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Parkinson’s Awareness Month Calls Attention to an Often Silent Disease

April is National Parkinson’s Awareness Month. Parkinson’s disease is a progressive neurodegenerative disorder, affecting the hormone balance in the brain. Its symptoms can take months to several years to manifest, and many people with the disease have it long before they even notice the symptoms. Once the symptoms begin, however, they gradually worsen over time. With the proper management, it is possible to live with Parkinson’s for years.

The disease itself is not deadly, but its complications can be. The National Parkinson Foundation (NPF) reports that complications from the condition are the 14th leading cause of death in the United States, according to the Centers for Disease Control and Prevention. Awareness and early detection are therefore crucial for slowing the progression of this disease.

Identifying Parkinson’s Symptoms

Parkinson’s primarily affects those over age 60, and according to the National Institutes of Health, the symptoms progress more quickly in some patients than in others. For many, it can take years before Parkinson’s disease might make it difficult to walk, talk, or live independently. In fact, Parkinson’s symptoms in the early stages are often confused with normal signs of growing older.

The Mayo Clinic lists the following symptoms as signs of Parkinson’s:

  • Tremors, often when your hands or fingers are relaxed
  • Slowed movement
  • A shuffling gait caused by dragging your feet as you walk
  • Difficulty with everyday tasks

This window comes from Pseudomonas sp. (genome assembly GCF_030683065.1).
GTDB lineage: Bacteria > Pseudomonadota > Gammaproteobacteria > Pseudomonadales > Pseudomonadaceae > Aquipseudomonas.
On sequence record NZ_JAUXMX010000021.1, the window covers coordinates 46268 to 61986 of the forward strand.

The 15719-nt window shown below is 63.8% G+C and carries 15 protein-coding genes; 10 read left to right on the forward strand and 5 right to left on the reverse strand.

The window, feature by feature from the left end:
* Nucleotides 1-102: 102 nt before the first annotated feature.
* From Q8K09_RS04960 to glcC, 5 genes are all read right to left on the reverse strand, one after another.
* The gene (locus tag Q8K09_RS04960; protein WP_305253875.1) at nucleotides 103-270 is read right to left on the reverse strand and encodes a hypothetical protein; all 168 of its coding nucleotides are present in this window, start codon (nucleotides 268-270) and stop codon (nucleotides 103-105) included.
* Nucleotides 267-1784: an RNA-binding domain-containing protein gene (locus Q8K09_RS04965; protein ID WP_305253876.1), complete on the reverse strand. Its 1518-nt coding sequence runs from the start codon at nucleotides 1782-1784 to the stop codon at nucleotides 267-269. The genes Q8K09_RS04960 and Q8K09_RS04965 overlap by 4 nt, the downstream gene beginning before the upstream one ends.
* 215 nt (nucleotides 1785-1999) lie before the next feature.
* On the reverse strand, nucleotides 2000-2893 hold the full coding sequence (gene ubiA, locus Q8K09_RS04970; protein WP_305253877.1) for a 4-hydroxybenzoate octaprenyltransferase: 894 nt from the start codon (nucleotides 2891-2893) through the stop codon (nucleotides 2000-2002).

• Muscle stiffness that limits your range of motion
  • Balance and posture issues
  • Loss of automatic movements such as blinking, gesturing when talking, or swinging your arms when you walk
  • Speech and writing changes that may include monotone speech, hesitation, slurring, or unusually small writing

If you have any of these symptoms, it’s a good idea to schedule an appointment with your doctor. She can rule out Parkinson’s disease or other serious causes, or she can ensure that you begin treatment as soon as possible.

Treating the Condition

Parkinson’s disease is caused by a decrease in dopamine, a neurotransmitter in the brain. Modern medicine offers several ways to increase dopamine levels or to substitute other chemicals in its place. These medications help those with Parkinson’s manage their symptoms, including improved mobility and fewer tremors.

Medication may be used to manage a number of Parkinson’s complications as well, according to the Mayo Clinic. These complications may include issues with swallowing, sleep disorders, elimination issues such as bladder problems and constipation, fatigue, blood pressure changes, or pain. Unfortunately, Parkinson’s also commonly leads to cognitive problems such as dementia in its later stages. These difficulties in thinking are not typically responsive to medication.

Living with Parkinson’s

Once treatment begins, many people experience significant improvement of their symptoms. As the disease progresses, though, some medications may begin to lose their effectiveness. This does not necessarily mean a decrease in the ability to control your symptoms, however.

In the early stages, living with the disorder often doesn’t require any major changes. Parkinson’s symptoms typically begin on one side of the body, only affecting the other in later stages. Your doctor may recommend exercises and other therapies to strengthen the lesser affected side.

National Parkinson’s Awareness Month was started to help seniors recognize the symptoms of the condition and seek out treatment. NPF reports that each year, between 50,000 and 60,000 people are diagnosed in the United States alone. Although a cure has not yet been found, taking early action could help you or your loved one continue to live independently for years to come.

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